U.S. Bankruptcy Court Judge Carl L. Bucki, chief of the Western
District of New York ruled that Buffalo’s historic Statler Towers will be sold
at a public auction in mid-August by local auctioneer, Cash Cunningham.
Cunningham will conduct the auction of the 750,000 square
foot, 18-story commercial building on August 12th, at 11AM, on site. Currently,
the Statler is set up with banquet facilities, hotel rooms and office space.
The current owner of The Statler, Bashar al-Issa of BSC Development
Buf LLC, was placed in involuntary bankruptcy and liquidation by the creditors.
It was thought that a buyer was found last year, until the sale fell
A seasoned and well-respected auctioneer, Cunningham says that
in terms of size, he’s auctioned a few buildings that approach the range of the
Statler. As far as buyers go, he says he wouldn’t venture a guess as to
whether the buyer would be local or not, but he’s putting a push on a huge
marketing campaign that will reach potential buyers on an international level.
“This building presents a great opportunity to own a
remarkable building with great sense of history in an area of Buffalo that’s
always been vital,” Cunningham says. “Whether it goes for
$500,000 or $5 million, it’s a bargain.”
Though he says he thinks the crowd that gathers on August 12th may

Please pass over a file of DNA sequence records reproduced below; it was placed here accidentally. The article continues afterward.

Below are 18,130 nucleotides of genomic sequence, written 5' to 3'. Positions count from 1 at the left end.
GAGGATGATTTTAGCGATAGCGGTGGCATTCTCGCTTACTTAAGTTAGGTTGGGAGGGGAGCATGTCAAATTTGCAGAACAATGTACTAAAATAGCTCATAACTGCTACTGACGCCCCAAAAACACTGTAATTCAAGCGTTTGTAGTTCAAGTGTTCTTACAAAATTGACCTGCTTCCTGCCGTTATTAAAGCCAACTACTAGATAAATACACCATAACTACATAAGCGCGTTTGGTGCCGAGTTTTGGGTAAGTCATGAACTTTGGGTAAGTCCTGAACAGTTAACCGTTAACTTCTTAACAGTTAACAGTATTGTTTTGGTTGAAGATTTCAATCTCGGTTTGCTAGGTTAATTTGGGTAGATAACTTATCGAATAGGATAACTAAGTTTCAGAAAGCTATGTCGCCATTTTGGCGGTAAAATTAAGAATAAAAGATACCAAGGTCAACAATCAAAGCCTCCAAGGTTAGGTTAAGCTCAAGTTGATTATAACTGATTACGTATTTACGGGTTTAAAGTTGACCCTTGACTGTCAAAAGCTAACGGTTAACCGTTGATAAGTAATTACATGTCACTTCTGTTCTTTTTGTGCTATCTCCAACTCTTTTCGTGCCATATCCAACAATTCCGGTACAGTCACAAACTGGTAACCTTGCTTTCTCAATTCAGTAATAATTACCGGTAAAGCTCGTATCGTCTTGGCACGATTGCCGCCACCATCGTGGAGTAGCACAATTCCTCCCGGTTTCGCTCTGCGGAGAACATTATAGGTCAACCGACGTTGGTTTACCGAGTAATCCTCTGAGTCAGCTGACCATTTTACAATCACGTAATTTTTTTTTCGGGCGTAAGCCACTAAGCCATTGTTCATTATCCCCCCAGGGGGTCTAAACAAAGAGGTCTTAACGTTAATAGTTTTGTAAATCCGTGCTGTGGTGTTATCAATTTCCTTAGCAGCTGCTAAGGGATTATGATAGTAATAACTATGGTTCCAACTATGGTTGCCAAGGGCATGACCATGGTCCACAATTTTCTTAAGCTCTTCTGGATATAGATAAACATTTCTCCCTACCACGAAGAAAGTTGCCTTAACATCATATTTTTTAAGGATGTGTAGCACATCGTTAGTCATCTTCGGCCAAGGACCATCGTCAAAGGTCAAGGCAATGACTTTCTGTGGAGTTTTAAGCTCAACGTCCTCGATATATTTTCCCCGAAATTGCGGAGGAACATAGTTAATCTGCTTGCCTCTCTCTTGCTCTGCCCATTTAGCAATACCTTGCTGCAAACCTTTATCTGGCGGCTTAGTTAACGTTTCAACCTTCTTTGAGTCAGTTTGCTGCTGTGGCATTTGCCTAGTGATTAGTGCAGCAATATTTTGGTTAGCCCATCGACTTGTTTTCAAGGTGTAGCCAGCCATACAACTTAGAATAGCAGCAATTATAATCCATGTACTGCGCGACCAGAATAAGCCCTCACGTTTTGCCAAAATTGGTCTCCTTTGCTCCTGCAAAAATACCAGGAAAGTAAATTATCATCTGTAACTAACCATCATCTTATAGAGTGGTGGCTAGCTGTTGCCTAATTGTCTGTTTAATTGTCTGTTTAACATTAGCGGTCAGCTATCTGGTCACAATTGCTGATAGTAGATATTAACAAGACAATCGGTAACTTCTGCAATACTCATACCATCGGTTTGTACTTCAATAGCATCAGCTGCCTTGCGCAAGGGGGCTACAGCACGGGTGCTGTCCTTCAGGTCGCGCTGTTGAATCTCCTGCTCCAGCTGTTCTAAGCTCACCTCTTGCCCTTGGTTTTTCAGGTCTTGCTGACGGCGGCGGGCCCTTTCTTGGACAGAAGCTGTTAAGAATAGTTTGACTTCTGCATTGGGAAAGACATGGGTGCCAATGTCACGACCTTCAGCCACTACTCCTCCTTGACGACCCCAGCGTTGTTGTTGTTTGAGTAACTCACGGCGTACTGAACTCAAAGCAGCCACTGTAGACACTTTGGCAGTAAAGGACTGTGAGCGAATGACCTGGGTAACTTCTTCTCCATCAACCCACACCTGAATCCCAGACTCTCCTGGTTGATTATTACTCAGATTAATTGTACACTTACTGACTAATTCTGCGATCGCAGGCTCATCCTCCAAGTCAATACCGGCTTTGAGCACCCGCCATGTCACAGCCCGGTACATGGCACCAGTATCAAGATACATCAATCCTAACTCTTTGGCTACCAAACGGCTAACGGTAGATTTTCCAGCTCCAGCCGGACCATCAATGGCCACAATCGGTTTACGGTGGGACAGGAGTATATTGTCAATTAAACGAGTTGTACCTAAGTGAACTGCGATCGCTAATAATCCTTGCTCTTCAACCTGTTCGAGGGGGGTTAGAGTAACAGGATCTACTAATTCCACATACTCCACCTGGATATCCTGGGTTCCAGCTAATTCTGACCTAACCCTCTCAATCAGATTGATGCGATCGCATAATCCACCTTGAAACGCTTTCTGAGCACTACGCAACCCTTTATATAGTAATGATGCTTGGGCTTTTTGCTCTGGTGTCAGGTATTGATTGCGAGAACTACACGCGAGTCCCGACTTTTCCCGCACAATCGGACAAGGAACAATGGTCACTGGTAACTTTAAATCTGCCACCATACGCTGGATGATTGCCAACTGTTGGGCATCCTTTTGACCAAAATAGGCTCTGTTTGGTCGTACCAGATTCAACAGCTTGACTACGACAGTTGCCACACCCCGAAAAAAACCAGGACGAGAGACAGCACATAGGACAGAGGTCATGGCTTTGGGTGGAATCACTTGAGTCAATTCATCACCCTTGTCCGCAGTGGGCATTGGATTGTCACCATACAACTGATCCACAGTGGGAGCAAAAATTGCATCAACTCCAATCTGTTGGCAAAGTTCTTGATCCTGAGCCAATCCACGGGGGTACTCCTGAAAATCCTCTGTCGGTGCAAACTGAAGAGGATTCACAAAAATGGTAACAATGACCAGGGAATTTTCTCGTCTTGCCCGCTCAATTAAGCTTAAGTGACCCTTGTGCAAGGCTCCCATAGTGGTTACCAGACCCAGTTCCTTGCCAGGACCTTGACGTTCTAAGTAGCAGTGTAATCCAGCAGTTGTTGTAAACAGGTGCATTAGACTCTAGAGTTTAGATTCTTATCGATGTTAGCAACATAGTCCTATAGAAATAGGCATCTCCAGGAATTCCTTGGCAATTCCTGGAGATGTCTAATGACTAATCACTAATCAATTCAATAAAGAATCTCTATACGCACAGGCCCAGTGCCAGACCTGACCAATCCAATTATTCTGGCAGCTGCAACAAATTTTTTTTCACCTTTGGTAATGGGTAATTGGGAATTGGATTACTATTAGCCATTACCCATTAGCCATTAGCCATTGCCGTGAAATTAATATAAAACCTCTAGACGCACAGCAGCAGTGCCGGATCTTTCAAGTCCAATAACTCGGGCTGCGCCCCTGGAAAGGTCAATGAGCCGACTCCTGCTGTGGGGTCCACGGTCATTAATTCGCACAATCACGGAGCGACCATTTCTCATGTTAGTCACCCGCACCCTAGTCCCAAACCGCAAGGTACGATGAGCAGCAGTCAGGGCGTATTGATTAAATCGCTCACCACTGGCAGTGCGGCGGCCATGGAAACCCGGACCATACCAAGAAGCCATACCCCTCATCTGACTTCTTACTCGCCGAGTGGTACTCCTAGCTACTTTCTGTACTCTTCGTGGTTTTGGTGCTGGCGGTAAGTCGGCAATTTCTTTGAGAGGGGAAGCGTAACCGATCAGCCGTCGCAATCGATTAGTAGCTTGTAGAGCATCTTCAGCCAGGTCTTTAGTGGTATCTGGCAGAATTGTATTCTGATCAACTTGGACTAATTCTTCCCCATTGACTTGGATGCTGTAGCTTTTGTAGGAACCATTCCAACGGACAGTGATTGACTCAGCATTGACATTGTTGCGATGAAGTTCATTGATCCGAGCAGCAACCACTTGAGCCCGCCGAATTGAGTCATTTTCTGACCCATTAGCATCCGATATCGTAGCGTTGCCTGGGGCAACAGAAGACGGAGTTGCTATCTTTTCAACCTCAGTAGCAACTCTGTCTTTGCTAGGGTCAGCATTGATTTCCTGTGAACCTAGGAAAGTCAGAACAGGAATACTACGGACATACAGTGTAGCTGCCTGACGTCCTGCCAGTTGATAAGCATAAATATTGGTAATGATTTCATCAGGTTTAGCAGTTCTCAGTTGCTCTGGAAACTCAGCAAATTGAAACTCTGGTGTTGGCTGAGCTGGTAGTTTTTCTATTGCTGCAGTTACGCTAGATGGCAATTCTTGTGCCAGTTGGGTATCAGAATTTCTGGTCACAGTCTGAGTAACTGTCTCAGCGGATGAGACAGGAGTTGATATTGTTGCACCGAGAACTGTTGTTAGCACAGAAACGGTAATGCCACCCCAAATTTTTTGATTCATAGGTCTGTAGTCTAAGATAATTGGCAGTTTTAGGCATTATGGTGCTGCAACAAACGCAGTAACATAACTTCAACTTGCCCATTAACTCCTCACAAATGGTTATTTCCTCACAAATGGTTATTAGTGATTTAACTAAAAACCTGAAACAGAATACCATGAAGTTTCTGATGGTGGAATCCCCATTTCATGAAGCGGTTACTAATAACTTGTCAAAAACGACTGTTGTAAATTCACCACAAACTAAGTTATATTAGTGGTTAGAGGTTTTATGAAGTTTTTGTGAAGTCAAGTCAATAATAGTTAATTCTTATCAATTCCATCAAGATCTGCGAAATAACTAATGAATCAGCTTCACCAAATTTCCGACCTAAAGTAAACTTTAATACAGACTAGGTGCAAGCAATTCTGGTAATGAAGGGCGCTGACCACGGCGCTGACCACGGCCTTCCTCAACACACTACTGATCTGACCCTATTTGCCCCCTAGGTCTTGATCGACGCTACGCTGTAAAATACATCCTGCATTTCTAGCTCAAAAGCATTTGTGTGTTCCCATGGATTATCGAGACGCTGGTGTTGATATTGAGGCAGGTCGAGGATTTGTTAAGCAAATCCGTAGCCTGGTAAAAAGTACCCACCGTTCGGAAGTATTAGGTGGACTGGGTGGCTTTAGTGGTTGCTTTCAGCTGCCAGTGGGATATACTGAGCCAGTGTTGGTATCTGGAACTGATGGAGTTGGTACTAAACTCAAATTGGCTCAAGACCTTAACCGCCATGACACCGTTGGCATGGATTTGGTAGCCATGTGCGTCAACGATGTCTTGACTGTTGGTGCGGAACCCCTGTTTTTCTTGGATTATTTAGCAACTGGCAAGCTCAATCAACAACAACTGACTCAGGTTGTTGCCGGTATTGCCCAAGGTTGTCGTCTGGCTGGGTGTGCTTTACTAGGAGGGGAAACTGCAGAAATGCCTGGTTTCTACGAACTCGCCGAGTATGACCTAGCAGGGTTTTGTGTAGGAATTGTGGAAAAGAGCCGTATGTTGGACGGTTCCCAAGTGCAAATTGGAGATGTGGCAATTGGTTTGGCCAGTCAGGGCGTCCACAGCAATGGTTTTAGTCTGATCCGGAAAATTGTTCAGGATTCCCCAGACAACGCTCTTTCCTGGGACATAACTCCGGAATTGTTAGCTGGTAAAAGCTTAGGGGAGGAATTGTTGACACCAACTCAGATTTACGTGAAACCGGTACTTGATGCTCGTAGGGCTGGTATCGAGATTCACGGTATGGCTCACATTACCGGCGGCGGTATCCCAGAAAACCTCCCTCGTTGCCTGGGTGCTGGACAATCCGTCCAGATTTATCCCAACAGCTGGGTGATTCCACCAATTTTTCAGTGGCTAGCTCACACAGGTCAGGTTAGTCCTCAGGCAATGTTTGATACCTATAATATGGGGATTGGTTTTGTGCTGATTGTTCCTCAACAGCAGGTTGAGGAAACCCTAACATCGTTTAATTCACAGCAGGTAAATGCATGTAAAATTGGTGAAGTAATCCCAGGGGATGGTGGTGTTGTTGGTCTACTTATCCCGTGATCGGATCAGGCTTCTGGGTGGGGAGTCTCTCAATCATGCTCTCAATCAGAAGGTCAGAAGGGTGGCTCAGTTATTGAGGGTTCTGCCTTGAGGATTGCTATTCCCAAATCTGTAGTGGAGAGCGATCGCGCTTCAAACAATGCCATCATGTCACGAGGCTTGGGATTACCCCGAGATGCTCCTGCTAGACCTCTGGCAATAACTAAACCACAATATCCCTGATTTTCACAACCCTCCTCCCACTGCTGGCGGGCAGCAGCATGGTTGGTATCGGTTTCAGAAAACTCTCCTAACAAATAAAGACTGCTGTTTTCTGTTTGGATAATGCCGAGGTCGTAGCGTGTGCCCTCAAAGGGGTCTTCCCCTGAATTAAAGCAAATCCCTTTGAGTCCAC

be more media than bidders, Cunningham says that someone with the
“necessary vision and intestinal fortitude” will step forward.
Cunningham is familiar with the Statler, though he’s yet to
inspect every inch of it. He says that interested parties will be able to
go through with their own teams in order to do the proper due diligence on
assessing the condition of the building prior to the auction, but he notes that
the building is in use now and had some structural rehabilitation under Issa’s
ownership. He concedes that there are issues to be resolved, both internal and
“We live in this community, and we care about what happens
here,” Cunningham says. “We want this building to go to someone
with the resources to make it beautiful once again.”
The auction was originally scheduled to be held by the court but
the creditors objected, citing a lack of professional marketing. Subsequently,
Cunningham submitted a proposal for a marketing campaign and auction, which the
court accepted. If anything, Cunningham worries about how banks will view
a project of this magnitude where a potential buyer is concerned, though he
points out that someone may be able to purchase the Statler “for less than
some single family homes sell for these days.”
Though the Statler is not currently on the National Register
of Historic Places, Cunningham imagines that the new buyer would be able to
have it listed, therefore cutting
the rehabilitation costs through tax credits and incentives.
Photographs and additional details about the real estate auction
can be found at www.cashauction.com.